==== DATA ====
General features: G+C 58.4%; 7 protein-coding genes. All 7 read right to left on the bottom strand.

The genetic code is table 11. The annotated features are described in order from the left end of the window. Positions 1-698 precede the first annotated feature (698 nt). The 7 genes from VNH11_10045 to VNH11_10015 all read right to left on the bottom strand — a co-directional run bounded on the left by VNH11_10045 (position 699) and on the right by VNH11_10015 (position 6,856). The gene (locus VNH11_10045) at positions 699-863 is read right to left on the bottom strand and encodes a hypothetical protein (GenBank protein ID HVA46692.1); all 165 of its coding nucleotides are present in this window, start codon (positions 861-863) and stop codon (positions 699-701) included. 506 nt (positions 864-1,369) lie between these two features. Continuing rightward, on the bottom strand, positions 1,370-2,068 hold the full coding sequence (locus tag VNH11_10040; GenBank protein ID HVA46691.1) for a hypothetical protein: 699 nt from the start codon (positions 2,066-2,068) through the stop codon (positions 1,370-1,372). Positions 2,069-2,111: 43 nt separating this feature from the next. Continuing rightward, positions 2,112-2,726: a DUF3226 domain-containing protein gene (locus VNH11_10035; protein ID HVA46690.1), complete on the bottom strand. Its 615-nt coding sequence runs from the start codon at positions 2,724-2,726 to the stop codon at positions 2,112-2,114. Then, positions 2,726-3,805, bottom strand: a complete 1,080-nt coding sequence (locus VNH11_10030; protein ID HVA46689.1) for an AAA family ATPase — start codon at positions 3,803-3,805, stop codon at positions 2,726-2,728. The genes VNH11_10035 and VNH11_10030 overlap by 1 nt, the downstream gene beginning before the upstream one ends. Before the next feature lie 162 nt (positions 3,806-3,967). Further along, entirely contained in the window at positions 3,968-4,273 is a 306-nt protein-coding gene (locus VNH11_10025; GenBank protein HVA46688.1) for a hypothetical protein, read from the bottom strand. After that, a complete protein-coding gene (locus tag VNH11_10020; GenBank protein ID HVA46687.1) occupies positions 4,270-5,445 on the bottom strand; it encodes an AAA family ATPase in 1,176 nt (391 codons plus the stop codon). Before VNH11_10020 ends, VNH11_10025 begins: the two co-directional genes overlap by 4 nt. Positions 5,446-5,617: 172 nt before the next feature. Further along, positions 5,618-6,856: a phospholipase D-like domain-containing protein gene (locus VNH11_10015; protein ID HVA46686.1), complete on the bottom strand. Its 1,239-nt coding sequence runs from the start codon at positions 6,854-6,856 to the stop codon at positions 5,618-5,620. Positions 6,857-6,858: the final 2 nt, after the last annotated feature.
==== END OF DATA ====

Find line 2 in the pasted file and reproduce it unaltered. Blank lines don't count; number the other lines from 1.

The genetic code is table 11. The annotated features are described in order from the left end of the window. Positions 1-698 precede the first annotated feature (698 nt). The 7 genes from VNH11_10045 to VNH11_10015 all read right to left on the bottom strand — a co-directional run bounded on the left by VNH11_10045 (position 699) and on the right by VNH11_10015 (position 6,856). The gene (locus VNH11_10045) at positions 699-863 is read right to left on the bottom strand and encodes a hypothetical protein (GenBank protein ID HVA46692.1); all 165 of its coding nucleotides are present in this window, start codon (positions 861-863) and stop codon (positions 699-701) included. 506 nt (positions 864-1,369) lie between these two features. Continuing rightward, on the bottom strand, positions 1,370-2,068 hold the full coding sequence (locus tag VNH11_10040; GenBank protein ID HVA46691.1) for a hypothetical protein: 699 nt from the start codon (positions 2,066-2,068) through the stop codon (positions 1,370-1,372). Positions 2,069-2,111: 43 nt separating this feature from the next. Continuing rightward, positions 2,112-2,726: a DUF3226 domain-containing protein gene (locus VNH11_10035; protein ID HVA46690.1), complete on the bottom strand. Its 615-nt coding sequence runs from the start codon at positions 2,724-2,726 to the stop codon at positions 2,112-2,114. Then, positions 2,726-3,805, bottom strand: a complete 1,080-nt coding sequence (locus VNH11_10030; protein ID HVA46689.1) for an AAA family ATPase — start codon at positions 3,803-3,805, stop codon at positions 2,726-2,728. The genes VNH11_10035 and VNH11_10030 overlap by 1 nt, the downstream gene beginning before the upstream one ends. Before the next feature lie 162 nt (positions 3,806-3,967). Further along, entirely contained in the window at positions 3,968-4,273 is a 306-nt protein-coding gene (locus VNH11_10025; GenBank protein HVA46688.1) for a hypothetical protein, read from the bottom strand. After that, a complete protein-coding gene (locus tag VNH11_10020; GenBank protein ID HVA46687.1) occupies positions 4,270-5,445 on the bottom strand; it encodes an AAA family ATPase in 1,176 nt (391 codons plus the stop codon). Before VNH11_10020 ends, VNH11_10025 begins: the two co-directional genes overlap by 4 nt. Positions 5,446-5,617: 172 nt before the next feature. Further along, positions 5,618-6,856: a phospholipase D-like domain-containing protein gene (locus VNH11_10015; protein ID HVA46686.1), complete on the bottom strand. Its 1,239-nt coding sequence runs from the start codon at positions 6,854-6,856 to the stop codon at positions 5,618-5,620. Positions 6,857-6,858: the final 2 nt, after the last annotated feature.